TEMA - Transmission of Epigenetic Marks in Apple

Outcrossing annual plants can adapt rapidly to these changes via sexual mating and DNA mutations. However, perennial and clonally reproducing plants may have developed particular mechanisms allowing them to adapt to these changes and transmit this information to their offspring. The mechanisms allowing plasticity of response could come in the form of epigenetic marks that would evolve throughout a plant’s lifetime and modulate gene expression. To study these mechanisms, we use apple (Malus domestica) as a model perennial and clonally propagated plant. Primary results indicate that a majority of DNA methylation patterns from the tree are transmitted to newly grafted plants but with specific local differences. Both the epigenomic and transcriptomic data indicate that grafted plants are at an intermediate phase between an adult tree and seedling and inherit part of the epigenomic history of their mother tree.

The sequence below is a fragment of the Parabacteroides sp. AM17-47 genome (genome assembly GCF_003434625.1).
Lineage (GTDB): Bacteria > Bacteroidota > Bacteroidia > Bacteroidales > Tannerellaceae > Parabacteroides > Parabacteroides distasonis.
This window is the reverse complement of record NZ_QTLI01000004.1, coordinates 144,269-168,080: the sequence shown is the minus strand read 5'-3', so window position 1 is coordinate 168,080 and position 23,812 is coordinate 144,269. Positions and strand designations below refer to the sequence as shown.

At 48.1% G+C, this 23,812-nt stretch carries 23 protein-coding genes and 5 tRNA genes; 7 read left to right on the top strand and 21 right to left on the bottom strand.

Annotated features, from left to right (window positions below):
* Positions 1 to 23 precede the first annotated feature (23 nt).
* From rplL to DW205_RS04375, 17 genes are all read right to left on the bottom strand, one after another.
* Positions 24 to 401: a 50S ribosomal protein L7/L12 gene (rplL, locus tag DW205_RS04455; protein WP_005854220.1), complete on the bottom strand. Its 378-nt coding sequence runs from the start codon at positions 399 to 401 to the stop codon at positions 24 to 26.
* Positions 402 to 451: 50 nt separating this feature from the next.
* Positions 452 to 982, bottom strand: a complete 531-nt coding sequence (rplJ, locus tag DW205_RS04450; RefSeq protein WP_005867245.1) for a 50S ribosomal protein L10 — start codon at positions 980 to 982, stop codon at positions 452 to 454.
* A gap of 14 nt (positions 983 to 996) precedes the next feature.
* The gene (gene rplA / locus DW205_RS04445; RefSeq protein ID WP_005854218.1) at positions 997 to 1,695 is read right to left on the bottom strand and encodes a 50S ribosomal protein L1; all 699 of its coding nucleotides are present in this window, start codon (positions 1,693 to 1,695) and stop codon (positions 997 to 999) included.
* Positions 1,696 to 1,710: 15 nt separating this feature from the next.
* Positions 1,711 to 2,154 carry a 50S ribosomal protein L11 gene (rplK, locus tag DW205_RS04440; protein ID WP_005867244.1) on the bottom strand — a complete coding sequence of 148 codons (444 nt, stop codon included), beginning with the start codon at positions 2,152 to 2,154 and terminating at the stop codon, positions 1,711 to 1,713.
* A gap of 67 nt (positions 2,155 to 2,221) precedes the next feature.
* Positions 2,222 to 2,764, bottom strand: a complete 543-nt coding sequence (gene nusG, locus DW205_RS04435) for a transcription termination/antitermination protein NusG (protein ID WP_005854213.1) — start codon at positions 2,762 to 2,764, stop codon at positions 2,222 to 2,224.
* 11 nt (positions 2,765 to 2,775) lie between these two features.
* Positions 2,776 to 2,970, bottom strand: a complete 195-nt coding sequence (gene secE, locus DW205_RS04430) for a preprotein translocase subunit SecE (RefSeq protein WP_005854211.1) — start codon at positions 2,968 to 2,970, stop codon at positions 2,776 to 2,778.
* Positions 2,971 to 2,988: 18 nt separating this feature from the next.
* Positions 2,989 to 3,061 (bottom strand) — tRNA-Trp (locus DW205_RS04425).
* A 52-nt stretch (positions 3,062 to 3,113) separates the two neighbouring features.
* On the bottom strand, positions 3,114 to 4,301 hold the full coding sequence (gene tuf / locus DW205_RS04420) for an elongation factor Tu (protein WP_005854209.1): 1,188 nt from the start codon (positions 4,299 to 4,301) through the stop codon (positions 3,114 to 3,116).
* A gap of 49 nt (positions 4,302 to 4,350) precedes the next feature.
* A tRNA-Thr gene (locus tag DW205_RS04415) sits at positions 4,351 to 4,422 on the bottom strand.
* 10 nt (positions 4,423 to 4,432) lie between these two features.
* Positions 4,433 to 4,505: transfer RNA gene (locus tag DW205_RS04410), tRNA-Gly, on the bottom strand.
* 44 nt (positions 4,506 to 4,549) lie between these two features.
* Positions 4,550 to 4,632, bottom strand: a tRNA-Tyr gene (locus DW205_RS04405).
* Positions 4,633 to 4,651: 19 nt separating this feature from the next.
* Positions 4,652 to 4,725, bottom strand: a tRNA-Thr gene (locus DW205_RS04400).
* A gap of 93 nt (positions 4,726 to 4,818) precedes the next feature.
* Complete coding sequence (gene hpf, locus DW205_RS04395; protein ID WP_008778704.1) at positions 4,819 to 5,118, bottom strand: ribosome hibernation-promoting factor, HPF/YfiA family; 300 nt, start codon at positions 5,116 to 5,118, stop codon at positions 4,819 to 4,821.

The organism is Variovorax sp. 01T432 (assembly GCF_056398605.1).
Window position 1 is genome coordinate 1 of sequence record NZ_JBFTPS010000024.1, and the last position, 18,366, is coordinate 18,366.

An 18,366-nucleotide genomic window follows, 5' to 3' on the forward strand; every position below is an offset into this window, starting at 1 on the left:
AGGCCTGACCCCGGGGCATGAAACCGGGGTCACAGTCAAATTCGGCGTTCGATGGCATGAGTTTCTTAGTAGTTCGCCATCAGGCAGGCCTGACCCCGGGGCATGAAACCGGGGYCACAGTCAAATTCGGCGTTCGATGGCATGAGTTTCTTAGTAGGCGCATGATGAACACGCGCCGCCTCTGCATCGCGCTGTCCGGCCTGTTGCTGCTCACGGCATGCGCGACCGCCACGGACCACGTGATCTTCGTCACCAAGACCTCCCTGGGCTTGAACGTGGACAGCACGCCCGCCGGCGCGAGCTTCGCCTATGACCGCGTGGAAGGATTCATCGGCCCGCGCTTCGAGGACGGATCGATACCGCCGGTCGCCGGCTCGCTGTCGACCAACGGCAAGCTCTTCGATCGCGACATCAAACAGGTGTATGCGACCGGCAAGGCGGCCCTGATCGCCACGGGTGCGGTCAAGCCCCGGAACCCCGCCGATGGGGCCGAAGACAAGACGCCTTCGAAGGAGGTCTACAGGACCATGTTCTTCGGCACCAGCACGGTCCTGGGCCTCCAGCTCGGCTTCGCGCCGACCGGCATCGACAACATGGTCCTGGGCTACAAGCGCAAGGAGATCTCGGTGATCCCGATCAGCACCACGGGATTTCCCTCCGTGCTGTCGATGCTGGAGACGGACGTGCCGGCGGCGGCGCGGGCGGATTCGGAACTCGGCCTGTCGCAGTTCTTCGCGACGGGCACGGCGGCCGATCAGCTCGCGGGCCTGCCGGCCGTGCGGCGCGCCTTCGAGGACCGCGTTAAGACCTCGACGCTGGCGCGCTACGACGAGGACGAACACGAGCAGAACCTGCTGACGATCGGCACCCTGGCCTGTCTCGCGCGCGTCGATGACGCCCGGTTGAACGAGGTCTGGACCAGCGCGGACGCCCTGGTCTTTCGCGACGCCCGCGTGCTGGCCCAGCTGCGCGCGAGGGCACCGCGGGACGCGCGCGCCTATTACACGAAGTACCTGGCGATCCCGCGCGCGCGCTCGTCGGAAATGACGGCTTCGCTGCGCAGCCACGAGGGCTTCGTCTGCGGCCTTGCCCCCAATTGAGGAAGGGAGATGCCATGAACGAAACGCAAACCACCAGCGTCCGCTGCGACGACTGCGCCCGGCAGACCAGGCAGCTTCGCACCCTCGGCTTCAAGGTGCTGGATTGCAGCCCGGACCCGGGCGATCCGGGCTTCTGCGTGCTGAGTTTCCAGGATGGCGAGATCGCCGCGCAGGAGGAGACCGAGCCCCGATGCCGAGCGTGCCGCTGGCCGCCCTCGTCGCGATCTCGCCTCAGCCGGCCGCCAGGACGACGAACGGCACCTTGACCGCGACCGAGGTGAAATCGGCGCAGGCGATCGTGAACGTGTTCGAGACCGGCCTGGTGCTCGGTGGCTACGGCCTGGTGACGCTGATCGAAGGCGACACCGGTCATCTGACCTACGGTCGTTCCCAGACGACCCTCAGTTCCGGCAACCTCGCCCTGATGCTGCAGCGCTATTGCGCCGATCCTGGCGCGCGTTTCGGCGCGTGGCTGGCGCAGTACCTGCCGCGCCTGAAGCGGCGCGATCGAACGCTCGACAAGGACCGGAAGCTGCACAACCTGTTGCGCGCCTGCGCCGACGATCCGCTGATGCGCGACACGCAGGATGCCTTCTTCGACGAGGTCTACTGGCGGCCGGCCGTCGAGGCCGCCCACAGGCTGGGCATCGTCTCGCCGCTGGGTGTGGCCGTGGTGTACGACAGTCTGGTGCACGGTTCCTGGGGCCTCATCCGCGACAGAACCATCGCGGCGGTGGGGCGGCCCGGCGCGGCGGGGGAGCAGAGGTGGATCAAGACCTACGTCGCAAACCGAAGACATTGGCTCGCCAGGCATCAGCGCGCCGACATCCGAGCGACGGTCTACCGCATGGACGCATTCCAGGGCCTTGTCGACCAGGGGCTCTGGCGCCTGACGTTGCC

Date de modification : 03 mars 2020 | Date de création : 09 octobre 2015 | Rédaction : JMC